A US Olympic figure skater and her Chinese dissident father were among those targeted in the elaborate spying scheme revealed by the Justice Department on Wednesday.
Arthur Liu, father to Olympian Alysa Liu, told the Associated Press late Wednesday that his family had been surveilled at the direction of the Chinese government right before his daughter was set to compete in last month’s Beijing Winter Olympics.
“We believed Alysa had a very good chance of making the Olympic team and truly were very scared,” he said.
Liu is a former political refugee who fled China after taking part in the 1989 Tiananmen Square Protests.
One of the five men who were charged Wednesday with spying on Chinese dissidents living in the US, Matthew Ziburis, allegedly contacted Liu in November, impersonating a US Olympic & Paralympic Committee official and asking for his and his 16-year-old daughter’s passport numbers.
“I didn’t feel good about it. I felt something fishy was going on,” the father said. “From my dealings with the U.S. Figure Skating association, they would never call me on the phone to get copies of our passports. I really cut it short once I realized what he was asking for.”
Liu did not provide the information to the spy and grew worried for his daughter who was set to compete in Beijing, where she ultimately came in 7th place in the women’s events. He hid what was going from her so she wouldn’t be distracted, he told the AP.
“This is her moment. This is her once-in-a-lifetime opportunity to compete at the Olympic Games. I’m not going to let them stop her from going and I’ll do whatever I can to make sure she’s safe and I’m willing to make sacrifices so she can enjoy the moment,” Liu said. “I’m not going to let them win — to stop me — to silence me from expressing my opinions anywhere.”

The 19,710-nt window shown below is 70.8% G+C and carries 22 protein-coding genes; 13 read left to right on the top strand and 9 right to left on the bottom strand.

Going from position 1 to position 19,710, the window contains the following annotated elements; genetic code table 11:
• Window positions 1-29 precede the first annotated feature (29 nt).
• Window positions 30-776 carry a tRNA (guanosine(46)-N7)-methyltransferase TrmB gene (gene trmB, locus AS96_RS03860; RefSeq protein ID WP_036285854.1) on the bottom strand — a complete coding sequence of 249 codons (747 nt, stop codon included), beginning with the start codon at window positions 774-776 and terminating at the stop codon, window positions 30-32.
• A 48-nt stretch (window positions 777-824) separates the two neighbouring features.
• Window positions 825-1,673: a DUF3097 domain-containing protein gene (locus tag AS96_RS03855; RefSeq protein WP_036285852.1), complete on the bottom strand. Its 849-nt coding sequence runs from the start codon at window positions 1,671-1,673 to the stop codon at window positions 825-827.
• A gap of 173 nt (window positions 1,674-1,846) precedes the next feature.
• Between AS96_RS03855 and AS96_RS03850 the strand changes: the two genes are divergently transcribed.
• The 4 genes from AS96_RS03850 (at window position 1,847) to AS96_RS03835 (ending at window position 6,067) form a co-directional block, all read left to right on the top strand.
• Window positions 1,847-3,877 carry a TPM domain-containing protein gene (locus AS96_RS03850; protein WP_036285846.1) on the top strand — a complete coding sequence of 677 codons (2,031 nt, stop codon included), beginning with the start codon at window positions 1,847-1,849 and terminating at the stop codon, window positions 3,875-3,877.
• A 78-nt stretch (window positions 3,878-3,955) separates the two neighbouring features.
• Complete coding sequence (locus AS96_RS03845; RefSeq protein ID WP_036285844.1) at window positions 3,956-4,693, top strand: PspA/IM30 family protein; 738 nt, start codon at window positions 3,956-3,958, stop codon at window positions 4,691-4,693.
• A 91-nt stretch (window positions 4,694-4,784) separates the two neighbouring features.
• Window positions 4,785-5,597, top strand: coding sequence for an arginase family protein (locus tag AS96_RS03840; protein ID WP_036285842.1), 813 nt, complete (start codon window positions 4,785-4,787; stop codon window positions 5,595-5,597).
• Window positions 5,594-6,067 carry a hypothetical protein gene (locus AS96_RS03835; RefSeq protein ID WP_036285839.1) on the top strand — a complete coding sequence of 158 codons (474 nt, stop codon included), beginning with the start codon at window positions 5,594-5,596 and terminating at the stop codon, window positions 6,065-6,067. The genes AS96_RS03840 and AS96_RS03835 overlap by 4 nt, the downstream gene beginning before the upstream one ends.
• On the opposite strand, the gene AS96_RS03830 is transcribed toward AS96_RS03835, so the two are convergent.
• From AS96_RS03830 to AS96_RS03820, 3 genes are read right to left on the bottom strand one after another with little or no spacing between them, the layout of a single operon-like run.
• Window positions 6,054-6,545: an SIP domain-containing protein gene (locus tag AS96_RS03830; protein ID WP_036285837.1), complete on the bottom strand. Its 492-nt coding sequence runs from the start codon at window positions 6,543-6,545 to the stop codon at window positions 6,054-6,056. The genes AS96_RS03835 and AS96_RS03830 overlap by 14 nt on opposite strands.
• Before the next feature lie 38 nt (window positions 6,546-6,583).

He said the State Department promised it would provide Alysa with proper security while she in China.
“They are probably just trying to intimidate us, to … in a way threaten us not to say anything, to cause trouble to them and say anything political or related to human rights violations in China,” Arthur Liu said. “I had concerns about her safety. The US government did a good job protecting her.”
According to the complained unsealed Wednesday, Ziburis allegedly traveled to California’s Bay Area where the Liu family lives to surveil on them and try to coax private information from the family that he could then supply to the Chinese government.
Ziburis was arrested Tuesday and is facing charges of conspiring to commit interstate harassment and criminal use of a means of identification. He was released on $500,000 of bail.
Liu said his daughter had been approached by a stranger during the Olympics, who followed her and even asked to have her over at his apartment.
“I’ve kind of accepted my life to be like this because of what I chose to do in 1989, to speak up against the government,” he said. “And I know the Chinese government will extend their long hands into any corner in the world.
“I’m going to continue to enjoy life and live life as I want to live. I’m not going to let this push me down and I’m not going to let them succeed.”